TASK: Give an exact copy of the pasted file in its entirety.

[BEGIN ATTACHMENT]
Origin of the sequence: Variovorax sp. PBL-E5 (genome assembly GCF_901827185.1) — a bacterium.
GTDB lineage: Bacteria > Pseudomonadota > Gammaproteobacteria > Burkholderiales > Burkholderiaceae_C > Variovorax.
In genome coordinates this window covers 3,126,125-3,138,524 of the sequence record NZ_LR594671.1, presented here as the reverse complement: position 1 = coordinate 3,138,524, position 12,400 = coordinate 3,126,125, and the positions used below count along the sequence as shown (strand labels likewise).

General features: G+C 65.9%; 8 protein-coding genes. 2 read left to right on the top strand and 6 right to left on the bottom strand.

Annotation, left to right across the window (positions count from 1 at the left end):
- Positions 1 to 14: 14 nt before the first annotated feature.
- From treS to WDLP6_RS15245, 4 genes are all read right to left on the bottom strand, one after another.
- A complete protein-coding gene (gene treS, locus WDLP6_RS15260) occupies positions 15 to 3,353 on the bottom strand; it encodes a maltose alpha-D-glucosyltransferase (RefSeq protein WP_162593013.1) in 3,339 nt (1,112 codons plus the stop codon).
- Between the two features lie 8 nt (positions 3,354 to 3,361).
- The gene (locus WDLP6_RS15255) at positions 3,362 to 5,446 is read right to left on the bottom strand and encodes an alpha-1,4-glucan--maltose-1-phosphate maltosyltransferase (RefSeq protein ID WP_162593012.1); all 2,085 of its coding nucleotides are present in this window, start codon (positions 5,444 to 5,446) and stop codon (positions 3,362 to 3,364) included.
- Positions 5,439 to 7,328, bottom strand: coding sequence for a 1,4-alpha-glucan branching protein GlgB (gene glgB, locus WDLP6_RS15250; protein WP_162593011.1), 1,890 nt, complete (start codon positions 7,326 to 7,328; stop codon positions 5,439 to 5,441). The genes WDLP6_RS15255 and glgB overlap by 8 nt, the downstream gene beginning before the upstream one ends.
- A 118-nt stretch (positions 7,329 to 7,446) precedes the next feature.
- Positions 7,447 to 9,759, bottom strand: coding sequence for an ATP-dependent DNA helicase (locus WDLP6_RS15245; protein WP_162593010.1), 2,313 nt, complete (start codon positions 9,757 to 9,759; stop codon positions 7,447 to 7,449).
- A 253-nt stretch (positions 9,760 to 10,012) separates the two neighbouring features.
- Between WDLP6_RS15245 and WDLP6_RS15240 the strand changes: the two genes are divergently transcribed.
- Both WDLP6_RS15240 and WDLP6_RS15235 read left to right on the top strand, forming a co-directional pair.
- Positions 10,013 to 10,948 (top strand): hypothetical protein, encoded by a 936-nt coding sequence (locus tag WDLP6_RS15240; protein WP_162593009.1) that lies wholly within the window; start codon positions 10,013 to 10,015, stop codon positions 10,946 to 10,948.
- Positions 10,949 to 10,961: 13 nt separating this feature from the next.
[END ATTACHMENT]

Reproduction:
Origin of the sequence: Variovorax sp. PBL-E5 (genome assembly GCF_901827185.1) — a bacterium.
GTDB lineage: Bacteria > Pseudomonadota > Gammaproteobacteria > Burkholderiales > Burkholderiaceae_C > Variovorax.
In genome coordinates this window covers 3,126,125-3,138,524 of the sequence record NZ_LR594671.1, presented here as the reverse complement: position 1 = coordinate 3,138,524, position 12,400 = coordinate 3,126,125, and the positions used below count along the sequence as shown (strand labels likewise).

General features: G+C 65.9%; 8 protein-coding genes. 2 read left to right on the top strand and 6 right to left on the bottom strand.

Annotation, left to right across the window (positions count from 1 at the left end):
- Positions 1 to 14: 14 nt before the first annotated feature.
- From treS to WDLP6_RS15245, 4 genes are all read right to left on the bottom strand, one after another.
- A complete protein-coding gene (gene treS, locus WDLP6_RS15260) occupies positions 15 to 3,353 on the bottom strand; it encodes a maltose alpha-D-glucosyltransferase (RefSeq protein WP_162593013.1) in 3,339 nt (1,112 codons plus the stop codon).
- Between the two features lie 8 nt (positions 3,354 to 3,361).
- The gene (locus WDLP6_RS15255) at positions 3,362 to 5,446 is read right to left on the bottom strand and encodes an alpha-1,4-glucan--maltose-1-phosphate maltosyltransferase (RefSeq protein ID WP_162593012.1); all 2,085 of its coding nucleotides are present in this window, start codon (positions 5,444 to 5,446) and stop codon (positions 3,362 to 3,364) included.
- Positions 5,439 to 7,328, bottom strand: coding sequence for a 1,4-alpha-glucan branching protein GlgB (gene glgB, locus WDLP6_RS15250; protein WP_162593011.1), 1,890 nt, complete (start codon positions 7,326 to 7,328; stop codon positions 5,439 to 5,441). The genes WDLP6_RS15255 and glgB overlap by 8 nt, the downstream gene beginning before the upstream one ends.
- A 118-nt stretch (positions 7,329 to 7,446) precedes the next feature.
- Positions 7,447 to 9,759, bottom strand: coding sequence for an ATP-dependent DNA helicase (locus WDLP6_RS15245; protein WP_162593010.1), 2,313 nt, complete (start codon positions 9,757 to 9,759; stop codon positions 7,447 to 7,449).
- A 253-nt stretch (positions 9,760 to 10,012) separates the two neighbouring features.
- Between WDLP6_RS15245 and WDLP6_RS15240 the strand changes: the two genes are divergently transcribed.
- Both WDLP6_RS15240 and WDLP6_RS15235 read left to right on the top strand, forming a co-directional pair.
- Positions 10,013 to 10,948 (top strand): hypothetical protein, encoded by a 936-nt coding sequence (locus tag WDLP6_RS15240; protein WP_162593009.1) that lies wholly within the window; start codon positions 10,013 to 10,015, stop codon positions 10,946 to 10,948.
- Positions 10,949 to 10,961: 13 nt separating this feature from the next.